The future of Coventry’s GBP 35 million casino at the Ricoh Arena is looking less rosy after two major setbacks.
The first came when Chancellor Gordon Brown whacked up gaming tax unexpectedly which will slash profits.
The second blow was the government’s plans for bigger casinos being thrown into disarray by the House of Lords.
They threw out the bill which would lead to Manchester becoming Britain’s first pilot supercasino, able to offer unlimited jackpots on up to 1,250 slot machines.
Chris Brammer is in charge of getting the Isle of Capri’s new casino at the Ricoh Arena ready for its opening on July 6.
He is reeling from the double whammy.
He said: „We are crucially disappointed.“
Mr Brammer said when Isle of Capri first came to the UK, the government had plans for a maximum of 40 regional casinos.
He added: „Our move to Coventry was supported by many, many people – in government, in the council, certainly within government.
„We saw, before our very eyes, 40 drop to 20 drop to eight, to one [supercasino] and that one has been rejected.“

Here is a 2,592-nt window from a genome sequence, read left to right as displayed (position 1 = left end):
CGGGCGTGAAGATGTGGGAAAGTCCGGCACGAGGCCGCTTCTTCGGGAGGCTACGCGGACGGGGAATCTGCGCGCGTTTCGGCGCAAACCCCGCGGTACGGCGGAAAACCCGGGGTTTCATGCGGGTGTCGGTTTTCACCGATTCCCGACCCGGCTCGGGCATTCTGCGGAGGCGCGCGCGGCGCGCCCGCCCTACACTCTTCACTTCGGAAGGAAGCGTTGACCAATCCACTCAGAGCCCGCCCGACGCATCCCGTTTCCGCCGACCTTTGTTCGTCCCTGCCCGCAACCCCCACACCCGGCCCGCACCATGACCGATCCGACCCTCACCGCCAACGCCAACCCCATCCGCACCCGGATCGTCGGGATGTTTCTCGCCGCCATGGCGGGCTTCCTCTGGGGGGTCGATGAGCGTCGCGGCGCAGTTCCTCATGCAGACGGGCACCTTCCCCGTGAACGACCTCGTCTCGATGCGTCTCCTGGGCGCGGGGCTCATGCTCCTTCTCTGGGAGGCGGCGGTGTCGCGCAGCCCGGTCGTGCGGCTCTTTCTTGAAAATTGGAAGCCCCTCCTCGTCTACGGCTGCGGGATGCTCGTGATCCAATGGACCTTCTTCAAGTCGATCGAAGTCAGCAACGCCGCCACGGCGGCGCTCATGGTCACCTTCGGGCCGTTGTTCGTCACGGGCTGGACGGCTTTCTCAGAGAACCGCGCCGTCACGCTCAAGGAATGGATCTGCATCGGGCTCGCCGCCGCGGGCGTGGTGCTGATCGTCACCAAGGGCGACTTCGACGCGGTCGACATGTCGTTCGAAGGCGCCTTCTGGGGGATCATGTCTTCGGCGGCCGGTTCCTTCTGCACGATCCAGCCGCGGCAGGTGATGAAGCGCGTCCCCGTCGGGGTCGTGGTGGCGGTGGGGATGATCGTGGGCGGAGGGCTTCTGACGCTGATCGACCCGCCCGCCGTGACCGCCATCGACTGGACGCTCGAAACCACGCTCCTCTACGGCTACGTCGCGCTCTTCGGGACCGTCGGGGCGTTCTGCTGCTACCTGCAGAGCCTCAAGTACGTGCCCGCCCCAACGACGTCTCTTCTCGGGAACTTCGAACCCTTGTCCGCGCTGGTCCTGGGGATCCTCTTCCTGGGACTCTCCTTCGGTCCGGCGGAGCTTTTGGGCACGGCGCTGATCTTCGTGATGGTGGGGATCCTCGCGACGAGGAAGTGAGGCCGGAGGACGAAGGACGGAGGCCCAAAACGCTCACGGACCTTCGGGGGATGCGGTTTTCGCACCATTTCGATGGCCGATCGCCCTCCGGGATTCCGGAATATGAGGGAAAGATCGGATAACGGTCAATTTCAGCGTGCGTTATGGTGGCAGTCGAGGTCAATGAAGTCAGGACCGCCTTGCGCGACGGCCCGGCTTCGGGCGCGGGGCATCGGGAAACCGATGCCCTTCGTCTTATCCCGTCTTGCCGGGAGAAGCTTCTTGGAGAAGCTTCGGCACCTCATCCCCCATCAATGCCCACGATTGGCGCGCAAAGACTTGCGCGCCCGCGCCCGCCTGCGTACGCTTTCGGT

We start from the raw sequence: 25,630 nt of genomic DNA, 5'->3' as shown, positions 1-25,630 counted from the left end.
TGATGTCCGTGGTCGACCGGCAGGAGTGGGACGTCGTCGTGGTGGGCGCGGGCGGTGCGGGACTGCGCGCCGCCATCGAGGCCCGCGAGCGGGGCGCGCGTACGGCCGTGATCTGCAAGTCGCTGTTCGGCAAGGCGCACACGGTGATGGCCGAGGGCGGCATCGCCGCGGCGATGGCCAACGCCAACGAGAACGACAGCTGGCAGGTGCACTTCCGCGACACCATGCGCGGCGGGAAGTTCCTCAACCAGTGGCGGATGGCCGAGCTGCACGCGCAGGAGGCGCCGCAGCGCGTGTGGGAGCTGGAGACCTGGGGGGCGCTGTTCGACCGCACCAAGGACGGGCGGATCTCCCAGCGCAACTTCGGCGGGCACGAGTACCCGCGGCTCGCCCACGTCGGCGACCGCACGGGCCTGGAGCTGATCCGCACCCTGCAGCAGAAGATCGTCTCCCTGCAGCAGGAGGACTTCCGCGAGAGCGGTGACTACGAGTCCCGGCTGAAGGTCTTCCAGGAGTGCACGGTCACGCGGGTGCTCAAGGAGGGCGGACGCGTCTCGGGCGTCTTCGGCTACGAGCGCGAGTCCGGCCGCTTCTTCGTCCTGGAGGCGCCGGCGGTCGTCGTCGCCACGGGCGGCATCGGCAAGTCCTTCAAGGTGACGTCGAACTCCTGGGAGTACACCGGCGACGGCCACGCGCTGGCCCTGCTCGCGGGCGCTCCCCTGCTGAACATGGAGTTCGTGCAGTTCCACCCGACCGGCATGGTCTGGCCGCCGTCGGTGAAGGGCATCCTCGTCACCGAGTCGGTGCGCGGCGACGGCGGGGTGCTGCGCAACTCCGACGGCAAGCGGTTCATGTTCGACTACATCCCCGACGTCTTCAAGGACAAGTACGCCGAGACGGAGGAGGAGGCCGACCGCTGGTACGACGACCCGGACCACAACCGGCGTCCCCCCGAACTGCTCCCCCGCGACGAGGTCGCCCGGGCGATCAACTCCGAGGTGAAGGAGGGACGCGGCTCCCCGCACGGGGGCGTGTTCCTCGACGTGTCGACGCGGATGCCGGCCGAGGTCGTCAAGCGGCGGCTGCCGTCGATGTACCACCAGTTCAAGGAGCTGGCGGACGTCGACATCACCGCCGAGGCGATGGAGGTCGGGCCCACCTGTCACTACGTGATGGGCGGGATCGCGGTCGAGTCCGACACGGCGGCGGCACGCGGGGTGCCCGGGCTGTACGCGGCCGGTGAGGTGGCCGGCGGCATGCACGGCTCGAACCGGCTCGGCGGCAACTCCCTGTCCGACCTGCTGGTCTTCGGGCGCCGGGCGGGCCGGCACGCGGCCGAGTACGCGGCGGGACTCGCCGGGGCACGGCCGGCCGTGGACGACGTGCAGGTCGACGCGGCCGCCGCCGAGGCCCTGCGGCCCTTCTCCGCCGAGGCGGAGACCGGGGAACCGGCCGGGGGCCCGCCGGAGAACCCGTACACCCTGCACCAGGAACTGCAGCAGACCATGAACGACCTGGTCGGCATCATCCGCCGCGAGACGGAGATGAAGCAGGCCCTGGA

But he said: „We’ve remained absolutely loyal to our commitment to Coventry. That’s what we do.
„We’ll spend GBP 35 million to do it. We’re still building the biggest casino in the UK.„
When it opens in July, the huge complex in the Ricoh basement will include restaurants, bars, a private gaming room and a spectacular entrance with two waterfalls – one 70ft-high.
The Isle of Capri always hoped to turn it into a super-casino. Now plans for even one supercasino in Britain have been delayed.
Mr Brammer was also disappointed at Gordon Brown’s tax hikes.
He warned it would slow down the Isle of Capri’s expansion – such as building a new hotel – and would cut into its charity work and social projects.
He said: „We always knew there were going to be some changes, but to make what’s probably the most taxed casino regime in the world is really a shock.“
Mr Brown has created a new 50 per cent top bracket for gaming tax and has also hiked up the lowest bracket from 2½ per cent to 15 per cent.
Mr Brammer said it could send some small casinos to the wall.
He has now got managers and accountants trawling through the business plan for the Ricoh casino to see where they can squeeze costs.
He said: „I’ve never seen a tax go down. If a government is to encourage foreign investment, new industry and employment, that’s a very funny way of expressing it.“